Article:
• September 23 – Jesse Fowler, 73, left-handed hurler who appeared in 13 games for the 1924 St. Louis Cardinals; elder brother, by over 23 years, of Art Fowler.
  • September 24 – Tommy Nelson, 56, third baseman who played 40 games for 1945 Boston Braves.
  • September 24 – Bruce Sloan, 58, backup outfielder who appeared in 59 games for 1944 New York Giants.
  • September 30 – Reb Russell, 84, southpaw pitcher for the 1913–1919 Chicago White Sox who won 22 games as a rookie and 18 more in 1916; member of 1917 World Series champions but released due to a sore arm in June 1919; became an outfielder and returned to the majors for the 1922–1923 Pittsburgh Pirates, batting .323 with 165 hits in 154 games spanning those two seasons.

OctoberEdit

  • October 8 – Raymond Haley, 82, caught from 1915 through 1917 for the Boston Red Sox and Philadelphia Athletics.
  • October 12 – Jim Mattox, 76, left-handed-hitting catcher and pinch hitter who appeared in 51 games for the 1922–1923 Pittsburgh Pirates.
  • October 13 – Icehouse Wilson, 61, college football star (Saint Mary's of California) whose one season of pro baseball (1934) included one game and one at bat as a pinch hitter for the Detroit Tigers on May 31.
  • October 22 – Ben Van Dyke, 85, pitcher for the Philadelphia Phillies (1909) and Boston Red Sox (1912).
  • October 24 – Al Brazle, 60, pitcher who won 97 games for the St. Louis Cardinals (1943 and 1946–1954), also leading the NL in saves twice; 1946 World Series champion.
  • October 27 – Bennie Tate, 71, lefty-swinging platoon catcher for the Washington Senators, Chicago White Sox, Boston Red Sox and Chicago Cubs who played in 566 games between 1924 and 1934; member of Washington's 1924 World Series champions.
  • October 27 – Eddie Yount, 57, outfielder and pinch hitter who got into nine total games in brief MLB trials with the 1937 Philadelphia Athletics and 1939 Pittsburgh Pirates.

NovemberEdit

  • November 2 – Greasy Neale, 81, outfielder for the Cincinnati Reds who batted .357 in the 1919 World Series to help Reds win world title; gained fame as a football coach, leading the Philadelphia Eagles to two NFL championships during the 1940s to cap a career he began to fill time between baseball seasons.
  • November 3 – Harry Kenyon, 79, outfielder, pitcher and manager in the Negro leagues between 1921 and 1929.
  • November 8 – Bob Chipman, 55, pitcher who spent all or part of 12 years in the National League (1941–1952) with Brooklyn, Chicago and Boston, appearing in 293 games.
  • November 10 – Denver Grigsby, 72, outfielder who played 199 games for 1923–1925 Chicago Cubs.
  • November 14 – Gene Bailey, 79, outfielder in 213 games for four big-league clubs, principally the Brooklyn Robins, over five seasons between 1917 and 1924.
  • November 15 – Phil Todt, 72, fine defensive first baseman who played from 1924 to 1931 for the Boston Red Sox and Philadelphia Athletics.
  • November 22 – T. J. Brown, 58, All-Star shortstop in the Negro leagues who played from 1939 to 1950, principally for the Memphis Red Sox.
  • November 23 – Willie Mitchell, 83, southpaw hurler who pitched in 276 games for the Cleveland Naps/Indians and Detroit Tigers from 1901 to 1919.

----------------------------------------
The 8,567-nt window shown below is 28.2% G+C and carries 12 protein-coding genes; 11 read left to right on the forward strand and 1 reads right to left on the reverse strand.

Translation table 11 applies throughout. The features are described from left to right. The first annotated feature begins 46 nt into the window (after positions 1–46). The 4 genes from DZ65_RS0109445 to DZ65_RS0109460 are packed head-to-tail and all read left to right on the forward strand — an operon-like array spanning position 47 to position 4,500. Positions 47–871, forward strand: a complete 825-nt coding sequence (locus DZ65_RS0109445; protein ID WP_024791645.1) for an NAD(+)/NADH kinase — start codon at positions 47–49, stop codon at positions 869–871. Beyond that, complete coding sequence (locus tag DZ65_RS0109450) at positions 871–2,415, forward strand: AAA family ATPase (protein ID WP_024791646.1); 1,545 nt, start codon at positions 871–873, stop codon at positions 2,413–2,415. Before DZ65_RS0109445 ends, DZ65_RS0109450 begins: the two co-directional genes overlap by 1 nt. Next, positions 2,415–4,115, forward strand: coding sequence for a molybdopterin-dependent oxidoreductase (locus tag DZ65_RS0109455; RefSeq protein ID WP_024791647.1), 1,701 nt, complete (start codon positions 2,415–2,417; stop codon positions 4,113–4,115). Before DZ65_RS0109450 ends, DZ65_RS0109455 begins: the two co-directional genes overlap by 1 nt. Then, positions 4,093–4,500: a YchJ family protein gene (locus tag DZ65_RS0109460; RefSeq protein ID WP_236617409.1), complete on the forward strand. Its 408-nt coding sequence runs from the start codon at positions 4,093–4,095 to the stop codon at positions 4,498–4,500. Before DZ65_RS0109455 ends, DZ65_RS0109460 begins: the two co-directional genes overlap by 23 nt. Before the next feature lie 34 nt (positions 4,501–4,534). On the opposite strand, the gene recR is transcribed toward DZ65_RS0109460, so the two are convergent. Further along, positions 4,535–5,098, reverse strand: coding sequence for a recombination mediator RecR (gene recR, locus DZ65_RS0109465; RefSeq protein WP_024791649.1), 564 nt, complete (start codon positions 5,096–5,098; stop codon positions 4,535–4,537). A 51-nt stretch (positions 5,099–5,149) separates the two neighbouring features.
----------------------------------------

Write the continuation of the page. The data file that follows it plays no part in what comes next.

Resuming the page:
• November 27 – Ed Holly, 94, shortstop who appeared in 276 games for the 1906–1907 St. Louis Cardinals and 1914–1915 Pittsburgh Rebels (Federal League).
  • November 27 – Nate Moreland, 59, pitcher/outfielder for the Baltimore Elite Giants of the Negro National League during the 1940s.
  • November 29 – Tom Hamilton, 48, outfielder who played in 67 games for the 1952–1953 Philadelphia Athletics; later a minor league manager and college baseball coach.
  • November 30 – Alex Metzler, 70, outfielder who hit .285 with a .374 OBP in 560 games for the Philadelphia Athletics, Chicago Cubs, Chicago White Sox, and St. Louis Browns from 1925 to 1930.

DecemberEdit

  • December 1 – Kyle "Skinny" Graham, 74, pitcher who appeared in 67 career games for the 1924–1926 Boston Braves and 1929 Detroit Tigers.
  • December 3 – Bill Holland, 72, pitcher/outfielder who appeared in 15 seasons in the Negro leagues between 1920 and 1941.
  • December 3 – James Mulvey, 74, motion picture industry executive and co-owner (with his wife, Dearie, until her 1968 death) of the Brooklyn and Los Angeles Dodgers from 1938 until his death.
  • December 4 – Frank Duncan, 72, topflight defensive catcher whose playing career in the Negro leagues encompassed 22 seasons spanning 1920 to 1945.
  • December 5 – Spencer Pumpelly, 80, Yale graduate who appeared in one inning as a Washington Senators' relief pitcher in his only MLB appearance on July 11, 1925.
  • December 10 – Joe Riggert, 86, outfielder for four seasons in the major leagues; holds the record for career minor league triples.

ReferencesEdit

  1. ^ "New York Mets 7, Pittsburgh Pirates 3". Baseball-Reference.com. 1973-09-19.
  2. ^ "New York Mets 3, Philadelphia Phillies 0". Baseball-Reference.com. 1973-04-06.
  3. ^ "New York Mets 4, Pittsburgh Pirates 3". Baseball-Reference.com. 1973-09-20.
  4. ^ "1973 World Series, Game One". Baseball-Reference.com. 1973-10-13.
  5. ^ Roy Johnson obituary Archived 2020-01-23 at the Wayback Machine. The Deadball Era. Retrieved on December 23, 2018.
  6. ^ a b Roy Johnson batting and fielding statistics. Baseball Reference. Retrieved on December 23, 2018.